A view is gaining wider acceptability that the precondition for sustainable, all-round progress in India is structural change in our governance model.
To understand this better and more simply, let’s listen to what three eminent thinkers, who have vast experience in governance, in the government and in the private sector, in think tanks and more, have to say:
Arun Maira, who among multiple achievements was mandated when in the Planning Commission to catalyse fresh thinking on solving this problem, says: “What is the solution then? Going back to the basics, to the ground, and to the people. There are some good ideas emerging and being applied in many parts of the world. The essence is, realising that solutions at the top are not working -- and cannot work with the present framework, they are built on a different frame.”
Wajahat Habibullah, who was part of former PM Rajiv Gandhi’s team in developing the panchayati raj concept, states: “The answer lies in more closely ensuring people's participation in governance as conceived by the Mahatma who identified the panchayat as an instrument of self-governance. That is still in my view the only viable alternative, but not in the form as it exists even after the 73rd and 74th Amendment.”
Kiran Karnik brings a technology edge to the discussion: “To me a long-term solution is structural: we need to decentralise in a serious and substantial way. The framework exists in the constitutional amendments (73rd and 74th) that create a formal third layer of government by devolving powers to panchayats and urban bodies. If this can actually be implemented, by ensuring the 3 Fs needed (finance, functions and functionaries), we will have more accountable, transparent and effective governance and be substantially liberated from the whims and tyrannies of the Centre (or even states). Such decentralisation may not be sufficient by itself, but it is a necessary condition.”
As a solution, he also refers to the influence of technology: “What is exciting is that new technologies make such decentralisation of politics and manufacturing possible. Dispersal of factories and offices, jobs close to home, decongestion of cities, less pollution, lower crime: these and many other consequences make this almost utopia. The vector is important; while a slower speed will mean that we may not get there for long, the direction is clear.”
Recent economic thought is also from a different route coming to a similar broad viewpoint. Arun Maira said productivity, particularly labour productivity, increases encouraged by policy initiatives, similar to what Japan did in the 1970s. Dr Rathin Roy emphasised that economic growth will arise from meeting the needs of the currently poorer, deprived sections of society in contrast to the limited higher net worth segment. These include: Low-cost housing; Food -- a balanced basket of nutrition; Affordable clothing; Education; Healthcare. All these for the masses.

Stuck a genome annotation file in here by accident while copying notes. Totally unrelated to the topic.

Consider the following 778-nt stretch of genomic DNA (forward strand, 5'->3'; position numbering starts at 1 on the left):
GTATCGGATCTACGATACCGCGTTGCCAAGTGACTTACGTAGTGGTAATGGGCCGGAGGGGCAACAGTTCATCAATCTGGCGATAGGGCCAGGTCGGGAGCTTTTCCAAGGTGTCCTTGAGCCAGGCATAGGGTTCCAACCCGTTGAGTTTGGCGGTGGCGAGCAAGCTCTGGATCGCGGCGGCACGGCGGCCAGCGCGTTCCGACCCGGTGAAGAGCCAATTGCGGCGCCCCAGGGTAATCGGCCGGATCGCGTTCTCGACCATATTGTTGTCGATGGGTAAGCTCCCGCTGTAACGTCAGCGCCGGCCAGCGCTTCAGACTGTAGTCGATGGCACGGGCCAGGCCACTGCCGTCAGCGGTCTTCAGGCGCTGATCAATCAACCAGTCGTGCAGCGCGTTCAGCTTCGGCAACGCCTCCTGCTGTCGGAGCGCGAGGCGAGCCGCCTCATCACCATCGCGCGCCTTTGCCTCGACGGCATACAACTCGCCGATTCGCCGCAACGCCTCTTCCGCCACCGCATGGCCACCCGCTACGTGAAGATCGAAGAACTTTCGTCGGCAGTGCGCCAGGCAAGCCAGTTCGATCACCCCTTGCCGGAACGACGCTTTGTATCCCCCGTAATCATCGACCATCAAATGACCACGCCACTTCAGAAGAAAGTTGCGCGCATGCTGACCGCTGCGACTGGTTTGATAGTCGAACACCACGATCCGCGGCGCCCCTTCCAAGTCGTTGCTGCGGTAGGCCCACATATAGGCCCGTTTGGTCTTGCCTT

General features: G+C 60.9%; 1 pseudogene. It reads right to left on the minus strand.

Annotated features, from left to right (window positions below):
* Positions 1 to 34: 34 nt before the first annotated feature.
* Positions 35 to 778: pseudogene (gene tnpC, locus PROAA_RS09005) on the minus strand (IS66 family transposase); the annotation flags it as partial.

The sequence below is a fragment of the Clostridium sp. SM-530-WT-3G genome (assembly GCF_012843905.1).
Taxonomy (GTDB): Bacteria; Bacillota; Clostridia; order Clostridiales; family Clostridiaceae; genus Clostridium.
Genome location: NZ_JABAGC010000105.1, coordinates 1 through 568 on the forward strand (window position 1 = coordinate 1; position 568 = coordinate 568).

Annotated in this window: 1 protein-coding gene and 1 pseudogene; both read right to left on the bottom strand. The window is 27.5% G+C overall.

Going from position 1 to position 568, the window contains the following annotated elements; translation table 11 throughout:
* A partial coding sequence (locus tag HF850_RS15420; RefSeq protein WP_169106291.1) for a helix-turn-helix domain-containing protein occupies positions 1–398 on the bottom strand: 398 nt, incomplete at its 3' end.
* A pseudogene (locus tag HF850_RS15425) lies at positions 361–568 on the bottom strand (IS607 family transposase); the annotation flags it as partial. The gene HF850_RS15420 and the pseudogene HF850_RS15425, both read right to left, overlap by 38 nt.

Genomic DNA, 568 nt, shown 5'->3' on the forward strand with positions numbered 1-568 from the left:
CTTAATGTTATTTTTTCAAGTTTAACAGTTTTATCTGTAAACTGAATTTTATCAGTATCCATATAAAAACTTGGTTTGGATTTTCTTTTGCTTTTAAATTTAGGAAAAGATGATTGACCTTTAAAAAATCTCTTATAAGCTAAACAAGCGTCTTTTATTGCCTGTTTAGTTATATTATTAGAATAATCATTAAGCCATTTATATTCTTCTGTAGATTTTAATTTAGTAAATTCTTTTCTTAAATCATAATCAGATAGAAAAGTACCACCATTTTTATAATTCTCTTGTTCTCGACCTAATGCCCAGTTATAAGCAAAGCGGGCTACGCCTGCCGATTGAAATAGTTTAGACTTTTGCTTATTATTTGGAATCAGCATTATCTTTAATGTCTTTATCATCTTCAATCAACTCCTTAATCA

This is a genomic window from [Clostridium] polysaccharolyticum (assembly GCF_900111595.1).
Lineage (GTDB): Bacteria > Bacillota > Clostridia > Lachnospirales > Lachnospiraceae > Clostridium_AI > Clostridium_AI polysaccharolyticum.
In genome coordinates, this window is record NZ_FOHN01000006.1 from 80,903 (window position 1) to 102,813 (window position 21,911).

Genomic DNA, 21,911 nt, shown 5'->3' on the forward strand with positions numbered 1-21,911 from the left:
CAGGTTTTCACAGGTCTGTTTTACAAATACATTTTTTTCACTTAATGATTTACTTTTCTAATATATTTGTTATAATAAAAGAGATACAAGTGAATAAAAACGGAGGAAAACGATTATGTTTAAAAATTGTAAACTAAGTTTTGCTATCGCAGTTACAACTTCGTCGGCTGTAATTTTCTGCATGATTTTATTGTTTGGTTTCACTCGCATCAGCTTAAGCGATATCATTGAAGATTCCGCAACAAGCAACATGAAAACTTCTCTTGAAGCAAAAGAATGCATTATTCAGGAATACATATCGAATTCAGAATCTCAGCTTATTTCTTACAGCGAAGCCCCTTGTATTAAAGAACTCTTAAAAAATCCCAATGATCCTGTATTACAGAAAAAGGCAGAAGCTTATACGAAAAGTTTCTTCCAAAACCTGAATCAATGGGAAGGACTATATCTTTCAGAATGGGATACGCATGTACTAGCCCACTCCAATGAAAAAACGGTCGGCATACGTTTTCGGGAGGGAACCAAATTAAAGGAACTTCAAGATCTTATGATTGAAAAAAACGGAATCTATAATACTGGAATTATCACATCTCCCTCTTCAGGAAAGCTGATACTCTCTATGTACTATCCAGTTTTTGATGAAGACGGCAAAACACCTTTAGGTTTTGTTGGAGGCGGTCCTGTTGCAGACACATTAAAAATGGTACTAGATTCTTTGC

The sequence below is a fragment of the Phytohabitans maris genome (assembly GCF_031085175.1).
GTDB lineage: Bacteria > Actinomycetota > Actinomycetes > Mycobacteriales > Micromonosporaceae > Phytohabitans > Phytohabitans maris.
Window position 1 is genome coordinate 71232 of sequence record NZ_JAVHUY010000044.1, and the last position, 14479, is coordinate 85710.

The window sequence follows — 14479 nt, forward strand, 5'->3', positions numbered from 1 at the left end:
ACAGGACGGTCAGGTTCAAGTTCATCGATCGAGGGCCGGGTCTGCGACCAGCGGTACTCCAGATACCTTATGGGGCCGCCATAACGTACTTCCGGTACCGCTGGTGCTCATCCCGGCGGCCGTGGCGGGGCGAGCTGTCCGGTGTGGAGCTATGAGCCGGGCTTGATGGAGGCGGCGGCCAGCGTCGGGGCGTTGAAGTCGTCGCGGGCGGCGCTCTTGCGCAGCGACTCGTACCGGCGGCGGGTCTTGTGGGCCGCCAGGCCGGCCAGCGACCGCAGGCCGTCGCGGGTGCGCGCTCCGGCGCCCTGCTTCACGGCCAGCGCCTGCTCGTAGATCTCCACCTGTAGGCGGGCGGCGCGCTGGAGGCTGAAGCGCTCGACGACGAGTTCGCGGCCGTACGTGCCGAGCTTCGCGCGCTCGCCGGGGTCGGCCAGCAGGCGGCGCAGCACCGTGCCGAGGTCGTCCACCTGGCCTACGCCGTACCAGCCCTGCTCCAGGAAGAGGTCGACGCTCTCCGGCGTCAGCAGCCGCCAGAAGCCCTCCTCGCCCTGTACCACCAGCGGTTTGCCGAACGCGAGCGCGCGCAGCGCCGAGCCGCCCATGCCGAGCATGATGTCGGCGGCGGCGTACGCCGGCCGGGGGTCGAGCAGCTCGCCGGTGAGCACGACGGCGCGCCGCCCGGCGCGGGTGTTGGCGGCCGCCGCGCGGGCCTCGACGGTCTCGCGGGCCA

This emphasis, changed from catering to middle class needs, is also in the direction of meeting the needs of “the bottom of the pyramid”.
“Small is beautiful” and profit at the bottom of the pyramid are thought processes which converge with such proposed structural changes.
There is enormous management literature and practice which highlights the need of decentralisation for success, rather than control and giving directions from the top. In other words, even in the corporate world, there is recognition of the desirability of decentralised structures. Therefore, there is underlying congruence in this thought process at multiple levels but is currently most deficient in government and most required in that domain.
While on all of the above, there can be little disagreement, the ground reality still requires some additional steps to help get there.
Assume there is merit in recognising that decentralisation is a central theme relevant and necessary for most (not all) forms of governance. The effort should be to see how this thought can be mainstreamed. Approaches are required from multiple directions which not only encourage it in their respective domains but also string it together as a national theme. This is a challenge which needs working upon.
Since this is a long-term challenge, the catalyst to get there must focus on young people. At one level, potential young leaders need to be won over.
In practice, as potential champions of the cause, think of Sachin Pilot, Raghav Chadha, Mahua Moitra, Kanhaiya Kumar and others from politics.
In the corporate world, talent is plentiful. The young have become unicorns -- Vijay Shekhar Sharma, Paytm; the Bansals of Flipkart fame; Ritesh Aggarwal, Oyo. Young Indians are heading leading global corporations -- Satya Narayana Nadella at Microsoft; Sundar Pichai at Alphabet and Google; besides many others. They are already champions but need to be persuaded and inducted to champion this cause.
Even in established business houses, control is going to the next generation -- Roshni Nadar, HCL Technologies, Rishad Premji, Wipro. Several similar examples are available from the world of sports and entertainment. Some prominent names in the last category include Swara Bhaskar and Anurag Kashyap.
Diversified champions from amongst these need to be won over, who will highlight the underlying thought process in multiple domains and encourage its deployment. Their collective voice will have a better chance of making an impact. Therefore, there is a vital need for avenues and forums through which this can be exercised.
The key next steps, apart from the changes in the governing setup, without which nothing will happen, are winning over the younger generation, making champions from amongst them, and providing a collective forum to help make decentralisation a central artery....